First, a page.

ZĀM - Waves of Seeing
Released: November 24
Captivating and difficult in alternating moments, Waves of Seeing is a heavy experience that challenges the listener's ability to ignore genre and simply enjoy the music. The eclectic trio that forms ZĀM takes every opportunity to incorporate every ounce of weirdness they could muster into the album as the tracks quickly jump around from a guitar driven wall of noise to a fast fast paced menagerie of loopy electronics to slow and spacey ambient noise. All of this transpires in a seeming blur even though the total runtime nears an hour, which I attribute to the psychedelic and mind-bending aesthetic that is present in every single moment regardless of what the tone of the individual track is.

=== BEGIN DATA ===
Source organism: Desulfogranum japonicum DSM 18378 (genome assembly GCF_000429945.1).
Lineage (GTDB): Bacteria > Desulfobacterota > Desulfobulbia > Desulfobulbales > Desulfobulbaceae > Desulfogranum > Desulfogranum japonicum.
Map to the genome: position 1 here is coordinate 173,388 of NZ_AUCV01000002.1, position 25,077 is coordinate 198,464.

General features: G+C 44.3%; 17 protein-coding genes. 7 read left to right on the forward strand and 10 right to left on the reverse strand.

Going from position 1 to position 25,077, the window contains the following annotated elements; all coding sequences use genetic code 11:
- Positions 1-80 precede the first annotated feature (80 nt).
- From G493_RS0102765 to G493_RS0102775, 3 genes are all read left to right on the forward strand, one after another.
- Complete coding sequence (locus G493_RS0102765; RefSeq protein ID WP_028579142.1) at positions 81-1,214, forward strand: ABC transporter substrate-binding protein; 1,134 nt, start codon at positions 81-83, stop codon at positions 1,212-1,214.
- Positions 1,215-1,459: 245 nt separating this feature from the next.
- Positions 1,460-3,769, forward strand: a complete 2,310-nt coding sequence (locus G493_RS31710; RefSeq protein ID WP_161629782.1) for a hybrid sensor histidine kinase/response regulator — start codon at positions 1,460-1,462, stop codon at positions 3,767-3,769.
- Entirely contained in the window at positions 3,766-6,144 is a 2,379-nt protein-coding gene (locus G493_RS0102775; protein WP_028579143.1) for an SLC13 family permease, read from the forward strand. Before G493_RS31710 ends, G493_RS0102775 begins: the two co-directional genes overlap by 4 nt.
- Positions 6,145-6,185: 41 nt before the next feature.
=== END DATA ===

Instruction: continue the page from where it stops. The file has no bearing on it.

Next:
There is some truly amazing depth of experimentation here, especially with the vast differences in tracks. "The Wind," for instance, is a deep and dark sludge metal inspired track that drones on with slow and brutally heavy guitar riffs that mostly dominate the track with help from some rapid percussion and something that sounds like a distorted theremin. "I, Phototaxis" is similarly dark and heavy minus all the guitar. The guitar in this one is replaced by deep booming percussion and a searing bit of electronics noise that runs circles around the drums. Then we come to "Echelon 1, 2, & 3" which veers off into purely psychedelic rock in the vein of bands like Monster Magnet with the whole track being basically a long and incredible guitar solo that is periodically joined by those noisy electronics that keep showing up everywhere. There is way more than I can describe going on in this release. Even if I took the time to try and describe everything in full, I doubt I could do justice to the unreal amount of exploration ZĀM has accomplished here.